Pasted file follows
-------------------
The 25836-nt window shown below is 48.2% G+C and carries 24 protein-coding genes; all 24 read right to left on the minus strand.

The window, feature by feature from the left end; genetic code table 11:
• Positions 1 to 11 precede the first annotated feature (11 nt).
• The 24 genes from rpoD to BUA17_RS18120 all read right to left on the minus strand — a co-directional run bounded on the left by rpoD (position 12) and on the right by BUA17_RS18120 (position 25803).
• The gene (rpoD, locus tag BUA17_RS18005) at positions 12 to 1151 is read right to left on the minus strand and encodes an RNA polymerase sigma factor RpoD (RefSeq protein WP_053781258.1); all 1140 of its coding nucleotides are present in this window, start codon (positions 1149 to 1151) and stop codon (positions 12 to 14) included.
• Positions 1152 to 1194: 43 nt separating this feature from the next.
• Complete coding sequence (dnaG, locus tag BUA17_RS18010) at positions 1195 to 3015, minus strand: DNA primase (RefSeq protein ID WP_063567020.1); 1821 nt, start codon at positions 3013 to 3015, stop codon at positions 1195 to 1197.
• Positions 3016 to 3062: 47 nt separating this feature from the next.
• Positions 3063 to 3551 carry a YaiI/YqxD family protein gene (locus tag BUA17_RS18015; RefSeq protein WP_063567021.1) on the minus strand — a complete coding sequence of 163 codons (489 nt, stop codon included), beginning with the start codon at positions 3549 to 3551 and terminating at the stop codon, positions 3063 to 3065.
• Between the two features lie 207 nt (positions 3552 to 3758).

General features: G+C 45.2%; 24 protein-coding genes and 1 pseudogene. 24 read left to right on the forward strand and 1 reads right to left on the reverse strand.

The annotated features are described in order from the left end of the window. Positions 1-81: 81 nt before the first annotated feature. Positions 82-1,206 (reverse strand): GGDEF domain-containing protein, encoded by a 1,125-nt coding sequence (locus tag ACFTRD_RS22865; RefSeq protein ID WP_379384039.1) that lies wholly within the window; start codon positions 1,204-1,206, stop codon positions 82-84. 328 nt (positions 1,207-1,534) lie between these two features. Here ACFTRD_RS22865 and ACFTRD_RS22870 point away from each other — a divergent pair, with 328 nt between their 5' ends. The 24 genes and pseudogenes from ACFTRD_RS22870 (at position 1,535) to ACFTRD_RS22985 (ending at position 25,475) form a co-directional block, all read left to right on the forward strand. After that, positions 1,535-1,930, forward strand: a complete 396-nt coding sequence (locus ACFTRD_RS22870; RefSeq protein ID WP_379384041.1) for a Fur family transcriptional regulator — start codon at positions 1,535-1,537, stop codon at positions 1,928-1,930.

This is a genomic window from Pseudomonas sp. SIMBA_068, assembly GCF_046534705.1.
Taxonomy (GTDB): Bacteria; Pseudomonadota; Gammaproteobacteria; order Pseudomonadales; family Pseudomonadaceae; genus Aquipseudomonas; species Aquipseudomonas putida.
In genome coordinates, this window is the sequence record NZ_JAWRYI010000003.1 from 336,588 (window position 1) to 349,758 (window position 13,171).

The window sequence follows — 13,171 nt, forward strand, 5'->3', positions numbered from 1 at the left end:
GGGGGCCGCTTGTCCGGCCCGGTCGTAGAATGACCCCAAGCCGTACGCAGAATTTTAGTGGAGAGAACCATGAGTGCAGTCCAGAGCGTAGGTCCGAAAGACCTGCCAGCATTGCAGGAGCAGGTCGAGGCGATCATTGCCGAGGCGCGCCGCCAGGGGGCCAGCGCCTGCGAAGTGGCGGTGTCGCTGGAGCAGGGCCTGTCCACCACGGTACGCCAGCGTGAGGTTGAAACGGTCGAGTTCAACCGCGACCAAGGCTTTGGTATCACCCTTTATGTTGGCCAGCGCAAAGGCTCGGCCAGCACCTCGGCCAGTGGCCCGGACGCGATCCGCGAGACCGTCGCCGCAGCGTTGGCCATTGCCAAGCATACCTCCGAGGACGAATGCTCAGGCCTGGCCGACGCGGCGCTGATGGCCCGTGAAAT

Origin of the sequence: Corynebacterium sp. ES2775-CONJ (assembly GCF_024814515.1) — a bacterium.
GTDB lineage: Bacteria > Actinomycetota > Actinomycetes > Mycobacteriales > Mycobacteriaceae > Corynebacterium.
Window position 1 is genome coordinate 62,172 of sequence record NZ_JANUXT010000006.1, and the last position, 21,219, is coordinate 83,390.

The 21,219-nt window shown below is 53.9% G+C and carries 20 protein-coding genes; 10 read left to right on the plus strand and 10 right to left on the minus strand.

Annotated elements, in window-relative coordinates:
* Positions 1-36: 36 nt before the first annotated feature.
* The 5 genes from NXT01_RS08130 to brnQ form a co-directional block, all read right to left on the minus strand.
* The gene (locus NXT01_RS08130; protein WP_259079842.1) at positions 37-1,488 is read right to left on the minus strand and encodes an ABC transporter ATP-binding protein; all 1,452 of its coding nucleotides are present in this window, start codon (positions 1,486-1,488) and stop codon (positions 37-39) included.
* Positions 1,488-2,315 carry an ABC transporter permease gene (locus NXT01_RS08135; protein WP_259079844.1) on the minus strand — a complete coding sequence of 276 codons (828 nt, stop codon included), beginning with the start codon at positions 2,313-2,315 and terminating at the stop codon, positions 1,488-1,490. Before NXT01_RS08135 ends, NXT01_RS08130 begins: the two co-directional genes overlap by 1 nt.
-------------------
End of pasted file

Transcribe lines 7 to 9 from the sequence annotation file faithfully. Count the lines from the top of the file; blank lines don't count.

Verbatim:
• Complete coding sequence (dnaG, locus tag BUA17_RS18010) at positions 1195 to 3015, minus strand: DNA primase (RefSeq protein ID WP_063567020.1); 1821 nt, start codon at positions 3013 to 3015, stop codon at positions 1195 to 1197.
• Positions 3016 to 3062: 47 nt separating this feature from the next.
• Positions 3063 to 3551 carry a YaiI/YqxD family protein gene (locus tag BUA17_RS18015; RefSeq protein WP_063567021.1) on the minus strand — a complete coding sequence of 163 codons (489 nt, stop codon included), beginning with the start codon at positions 3549 to 3551 and terminating at the stop codon, positions 3063 to 3065.